Pfizer Inc. (PFE), the world's biggest drugmaker, on Wednesday reported strong second-quarter earnings on booming sales of cholesterol and depression drugs and merger-related cost savings.

Cholesterol medicine Lipitor (search), the world's top selling drug, again led the way with sales up 17 percent to $2.36 billion.

Of Pfizer's key drugs, only Viagra (search) — under pressure from new competition — posted a decrease from a year earlier. Sales of the impotence treatment were off 7 percent at $389 million.

New York-based Pfizer posted net profit of $2.86 billion, or 38 cents per share. That compared with a loss of $3.59 billion, or 48 cents per share, a year-earlier, when the company took charges of almost $5.8 billion to account for costs of its $56 billion acquisition of Pharmacia Corp.

Excluding special items, including $747 million in charges related to the 2003 Pharmacia acquisition, Pfizer earned 47 cents per share, in line with the average forecast of 46 cents per share among analysts polled by Reuters Estimates.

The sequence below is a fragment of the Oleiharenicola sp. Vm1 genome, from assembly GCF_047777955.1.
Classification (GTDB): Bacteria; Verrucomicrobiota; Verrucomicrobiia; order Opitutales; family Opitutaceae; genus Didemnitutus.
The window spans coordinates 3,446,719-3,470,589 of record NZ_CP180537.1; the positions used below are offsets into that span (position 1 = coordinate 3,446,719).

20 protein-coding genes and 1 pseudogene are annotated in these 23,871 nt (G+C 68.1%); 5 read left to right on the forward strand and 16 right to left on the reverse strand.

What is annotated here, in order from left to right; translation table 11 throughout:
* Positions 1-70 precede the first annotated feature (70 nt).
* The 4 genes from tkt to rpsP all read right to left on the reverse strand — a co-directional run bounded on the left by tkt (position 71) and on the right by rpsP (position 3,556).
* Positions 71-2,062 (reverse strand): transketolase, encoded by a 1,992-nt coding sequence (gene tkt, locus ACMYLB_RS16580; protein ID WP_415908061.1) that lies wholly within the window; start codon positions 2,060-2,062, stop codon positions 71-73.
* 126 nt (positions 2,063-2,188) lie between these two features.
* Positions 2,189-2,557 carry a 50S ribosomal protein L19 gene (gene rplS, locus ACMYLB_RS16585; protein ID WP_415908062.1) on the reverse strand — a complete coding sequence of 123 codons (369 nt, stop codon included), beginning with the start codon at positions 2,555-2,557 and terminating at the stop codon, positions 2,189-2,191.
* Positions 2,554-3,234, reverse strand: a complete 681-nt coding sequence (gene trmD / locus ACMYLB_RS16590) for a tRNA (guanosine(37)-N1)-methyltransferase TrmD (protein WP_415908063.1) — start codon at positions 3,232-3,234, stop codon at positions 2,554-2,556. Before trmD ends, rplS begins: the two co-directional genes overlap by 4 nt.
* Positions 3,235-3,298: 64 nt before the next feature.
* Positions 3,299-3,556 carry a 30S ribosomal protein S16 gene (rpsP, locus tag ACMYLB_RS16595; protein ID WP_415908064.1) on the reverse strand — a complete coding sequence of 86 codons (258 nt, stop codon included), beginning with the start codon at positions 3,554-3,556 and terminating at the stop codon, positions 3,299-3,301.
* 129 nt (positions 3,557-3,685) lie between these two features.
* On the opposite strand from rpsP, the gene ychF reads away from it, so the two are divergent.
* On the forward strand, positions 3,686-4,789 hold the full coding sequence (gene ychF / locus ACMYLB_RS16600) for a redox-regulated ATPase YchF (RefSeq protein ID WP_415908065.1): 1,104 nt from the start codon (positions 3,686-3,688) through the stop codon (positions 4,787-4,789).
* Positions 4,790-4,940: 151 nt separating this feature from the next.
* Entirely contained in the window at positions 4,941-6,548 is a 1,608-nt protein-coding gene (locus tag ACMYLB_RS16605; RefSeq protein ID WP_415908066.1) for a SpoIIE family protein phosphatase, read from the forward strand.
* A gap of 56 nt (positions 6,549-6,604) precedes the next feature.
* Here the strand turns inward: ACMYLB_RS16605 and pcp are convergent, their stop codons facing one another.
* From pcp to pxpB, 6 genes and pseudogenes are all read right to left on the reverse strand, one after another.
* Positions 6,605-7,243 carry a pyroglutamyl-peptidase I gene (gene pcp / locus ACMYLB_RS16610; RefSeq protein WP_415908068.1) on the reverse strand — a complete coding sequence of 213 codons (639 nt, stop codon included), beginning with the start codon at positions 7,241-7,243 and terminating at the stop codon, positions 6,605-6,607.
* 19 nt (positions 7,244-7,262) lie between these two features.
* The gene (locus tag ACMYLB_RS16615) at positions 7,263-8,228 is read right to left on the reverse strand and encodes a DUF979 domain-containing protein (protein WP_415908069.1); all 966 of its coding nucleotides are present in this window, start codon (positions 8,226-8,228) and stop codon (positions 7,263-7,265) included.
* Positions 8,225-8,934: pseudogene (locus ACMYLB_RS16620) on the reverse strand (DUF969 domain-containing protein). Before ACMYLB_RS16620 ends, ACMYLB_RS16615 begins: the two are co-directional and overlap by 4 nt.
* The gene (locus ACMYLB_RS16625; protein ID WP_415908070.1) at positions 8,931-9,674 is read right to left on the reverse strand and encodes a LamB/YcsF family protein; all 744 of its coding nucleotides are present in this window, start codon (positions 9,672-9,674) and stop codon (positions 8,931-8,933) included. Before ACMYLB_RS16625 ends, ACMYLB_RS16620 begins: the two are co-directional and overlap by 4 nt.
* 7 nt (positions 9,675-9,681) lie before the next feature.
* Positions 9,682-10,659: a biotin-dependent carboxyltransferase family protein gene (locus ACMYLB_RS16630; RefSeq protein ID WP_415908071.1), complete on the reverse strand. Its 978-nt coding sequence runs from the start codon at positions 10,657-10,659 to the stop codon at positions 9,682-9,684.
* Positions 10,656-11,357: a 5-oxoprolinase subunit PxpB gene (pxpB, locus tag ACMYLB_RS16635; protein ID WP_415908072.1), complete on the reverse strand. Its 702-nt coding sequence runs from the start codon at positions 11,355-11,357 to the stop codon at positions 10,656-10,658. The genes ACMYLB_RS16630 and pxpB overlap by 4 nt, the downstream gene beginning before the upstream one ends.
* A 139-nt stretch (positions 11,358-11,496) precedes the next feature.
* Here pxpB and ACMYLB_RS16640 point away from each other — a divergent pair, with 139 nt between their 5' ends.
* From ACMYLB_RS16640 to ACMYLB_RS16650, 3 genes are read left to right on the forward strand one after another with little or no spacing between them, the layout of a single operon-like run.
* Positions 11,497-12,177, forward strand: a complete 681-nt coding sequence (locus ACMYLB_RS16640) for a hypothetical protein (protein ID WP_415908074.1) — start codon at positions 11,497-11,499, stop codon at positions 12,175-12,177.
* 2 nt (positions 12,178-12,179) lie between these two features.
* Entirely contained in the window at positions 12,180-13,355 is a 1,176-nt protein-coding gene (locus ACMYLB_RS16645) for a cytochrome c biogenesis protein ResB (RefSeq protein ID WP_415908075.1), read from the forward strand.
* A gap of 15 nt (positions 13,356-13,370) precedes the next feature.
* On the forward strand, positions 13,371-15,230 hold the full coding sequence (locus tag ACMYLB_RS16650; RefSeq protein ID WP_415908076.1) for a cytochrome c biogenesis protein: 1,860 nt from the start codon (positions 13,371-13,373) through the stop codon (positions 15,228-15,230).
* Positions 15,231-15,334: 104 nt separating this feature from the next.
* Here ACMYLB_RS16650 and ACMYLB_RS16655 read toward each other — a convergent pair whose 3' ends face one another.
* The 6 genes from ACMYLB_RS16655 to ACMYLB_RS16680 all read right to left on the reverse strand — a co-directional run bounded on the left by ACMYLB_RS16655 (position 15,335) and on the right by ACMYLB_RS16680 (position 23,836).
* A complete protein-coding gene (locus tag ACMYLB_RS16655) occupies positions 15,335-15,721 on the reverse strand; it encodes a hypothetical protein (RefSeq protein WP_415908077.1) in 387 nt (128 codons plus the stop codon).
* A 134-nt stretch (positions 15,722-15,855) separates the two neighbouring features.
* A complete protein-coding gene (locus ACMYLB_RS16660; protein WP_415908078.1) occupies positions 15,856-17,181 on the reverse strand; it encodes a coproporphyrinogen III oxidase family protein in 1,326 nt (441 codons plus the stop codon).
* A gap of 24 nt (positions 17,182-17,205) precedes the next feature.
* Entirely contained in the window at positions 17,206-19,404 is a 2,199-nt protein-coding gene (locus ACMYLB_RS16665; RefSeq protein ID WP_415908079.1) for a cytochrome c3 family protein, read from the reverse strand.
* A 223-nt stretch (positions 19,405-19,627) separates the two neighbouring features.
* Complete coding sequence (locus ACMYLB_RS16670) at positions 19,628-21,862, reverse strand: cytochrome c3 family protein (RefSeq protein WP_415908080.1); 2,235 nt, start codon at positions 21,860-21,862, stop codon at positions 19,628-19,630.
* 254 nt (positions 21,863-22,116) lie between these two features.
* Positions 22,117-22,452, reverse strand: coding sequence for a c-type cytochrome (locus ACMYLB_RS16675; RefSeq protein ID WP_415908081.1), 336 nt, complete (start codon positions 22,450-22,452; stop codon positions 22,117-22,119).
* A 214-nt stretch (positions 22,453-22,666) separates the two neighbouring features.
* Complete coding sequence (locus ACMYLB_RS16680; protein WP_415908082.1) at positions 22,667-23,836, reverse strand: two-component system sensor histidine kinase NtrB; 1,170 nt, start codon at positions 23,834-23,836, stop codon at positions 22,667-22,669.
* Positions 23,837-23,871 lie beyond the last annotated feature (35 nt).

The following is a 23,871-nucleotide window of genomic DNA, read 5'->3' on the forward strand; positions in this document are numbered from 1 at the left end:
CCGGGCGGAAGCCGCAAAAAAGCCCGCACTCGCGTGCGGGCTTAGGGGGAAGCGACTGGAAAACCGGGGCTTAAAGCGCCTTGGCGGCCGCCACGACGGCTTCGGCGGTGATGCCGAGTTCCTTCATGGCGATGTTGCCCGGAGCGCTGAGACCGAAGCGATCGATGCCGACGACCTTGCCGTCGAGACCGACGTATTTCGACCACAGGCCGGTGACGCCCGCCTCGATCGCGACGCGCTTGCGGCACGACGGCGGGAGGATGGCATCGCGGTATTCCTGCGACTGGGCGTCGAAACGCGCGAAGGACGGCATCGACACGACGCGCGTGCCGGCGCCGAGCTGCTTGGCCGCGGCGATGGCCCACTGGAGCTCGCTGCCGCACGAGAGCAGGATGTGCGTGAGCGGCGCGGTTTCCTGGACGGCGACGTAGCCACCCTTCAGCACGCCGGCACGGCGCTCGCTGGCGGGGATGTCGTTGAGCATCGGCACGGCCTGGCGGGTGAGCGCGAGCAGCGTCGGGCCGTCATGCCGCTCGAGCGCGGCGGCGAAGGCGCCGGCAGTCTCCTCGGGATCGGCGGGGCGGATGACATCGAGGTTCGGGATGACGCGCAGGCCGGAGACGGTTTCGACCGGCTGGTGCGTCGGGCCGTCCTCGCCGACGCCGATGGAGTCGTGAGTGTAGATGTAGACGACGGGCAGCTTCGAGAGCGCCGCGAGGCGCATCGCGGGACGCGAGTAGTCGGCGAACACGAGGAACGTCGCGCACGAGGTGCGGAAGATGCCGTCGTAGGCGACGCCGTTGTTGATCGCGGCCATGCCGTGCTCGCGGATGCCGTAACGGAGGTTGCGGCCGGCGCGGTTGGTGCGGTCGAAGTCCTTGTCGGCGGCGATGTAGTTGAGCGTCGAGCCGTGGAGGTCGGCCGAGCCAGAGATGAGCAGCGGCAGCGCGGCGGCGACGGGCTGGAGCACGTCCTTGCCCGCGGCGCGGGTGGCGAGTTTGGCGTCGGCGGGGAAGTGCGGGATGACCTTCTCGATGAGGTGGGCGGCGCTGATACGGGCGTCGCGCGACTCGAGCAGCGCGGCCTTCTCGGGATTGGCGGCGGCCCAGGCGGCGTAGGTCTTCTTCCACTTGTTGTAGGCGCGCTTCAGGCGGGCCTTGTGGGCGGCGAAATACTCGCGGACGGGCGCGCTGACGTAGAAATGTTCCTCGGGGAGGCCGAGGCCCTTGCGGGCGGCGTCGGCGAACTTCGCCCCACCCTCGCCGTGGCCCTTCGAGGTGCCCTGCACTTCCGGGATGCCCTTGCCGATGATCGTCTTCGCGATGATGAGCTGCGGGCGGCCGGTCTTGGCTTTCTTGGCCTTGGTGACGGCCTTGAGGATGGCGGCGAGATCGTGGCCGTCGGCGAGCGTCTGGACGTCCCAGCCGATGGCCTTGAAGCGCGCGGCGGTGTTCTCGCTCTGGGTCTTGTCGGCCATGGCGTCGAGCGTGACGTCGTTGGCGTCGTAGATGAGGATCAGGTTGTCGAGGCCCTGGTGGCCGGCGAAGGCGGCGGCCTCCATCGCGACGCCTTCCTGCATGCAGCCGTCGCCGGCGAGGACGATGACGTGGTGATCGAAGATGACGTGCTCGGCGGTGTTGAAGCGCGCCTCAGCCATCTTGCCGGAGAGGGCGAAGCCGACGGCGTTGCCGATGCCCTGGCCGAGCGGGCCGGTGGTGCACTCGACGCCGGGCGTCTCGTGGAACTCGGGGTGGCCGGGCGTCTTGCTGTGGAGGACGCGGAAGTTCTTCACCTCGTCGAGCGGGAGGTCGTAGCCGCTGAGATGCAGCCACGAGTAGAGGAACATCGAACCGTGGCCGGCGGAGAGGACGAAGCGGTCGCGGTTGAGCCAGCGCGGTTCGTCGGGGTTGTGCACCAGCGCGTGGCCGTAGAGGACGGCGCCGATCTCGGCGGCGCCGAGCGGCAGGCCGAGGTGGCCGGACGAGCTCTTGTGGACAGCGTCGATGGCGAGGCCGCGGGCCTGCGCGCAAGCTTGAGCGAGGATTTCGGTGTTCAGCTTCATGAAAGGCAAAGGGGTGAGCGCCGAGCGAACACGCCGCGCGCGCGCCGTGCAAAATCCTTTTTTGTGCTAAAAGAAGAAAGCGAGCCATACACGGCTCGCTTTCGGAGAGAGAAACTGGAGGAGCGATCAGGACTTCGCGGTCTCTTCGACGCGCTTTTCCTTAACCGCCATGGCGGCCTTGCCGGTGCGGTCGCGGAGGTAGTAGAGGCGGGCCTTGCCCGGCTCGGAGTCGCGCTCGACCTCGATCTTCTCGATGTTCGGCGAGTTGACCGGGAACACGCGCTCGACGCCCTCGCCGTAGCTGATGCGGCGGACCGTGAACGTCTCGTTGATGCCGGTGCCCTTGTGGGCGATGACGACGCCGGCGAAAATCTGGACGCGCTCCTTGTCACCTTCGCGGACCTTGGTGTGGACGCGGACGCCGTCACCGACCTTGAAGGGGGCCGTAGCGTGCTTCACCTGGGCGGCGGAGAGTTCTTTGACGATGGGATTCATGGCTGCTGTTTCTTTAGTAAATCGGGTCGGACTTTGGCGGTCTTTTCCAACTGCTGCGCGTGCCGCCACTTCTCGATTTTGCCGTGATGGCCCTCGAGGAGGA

Quarterly revenue grew 24 percent to $12.27 billion, helped by a new slate of products from Pharmacia and by the benefit of the weak dollar.

Sales of antidepressant Zoloft (search) surged 25 percent to $789 million, while Neurontin for epilepsy soared 32 percent to $782 million.

In June Pfizer was ordered to pay $240 million after pleading guilty to criminal health-care fraud for promoting Neurontin for unapproved uses, such as to treat pain and migraines.

Arthritis drug Celebrex (search), acquired in the Pharmacia acquisition, had sales of $728 million for the quarter.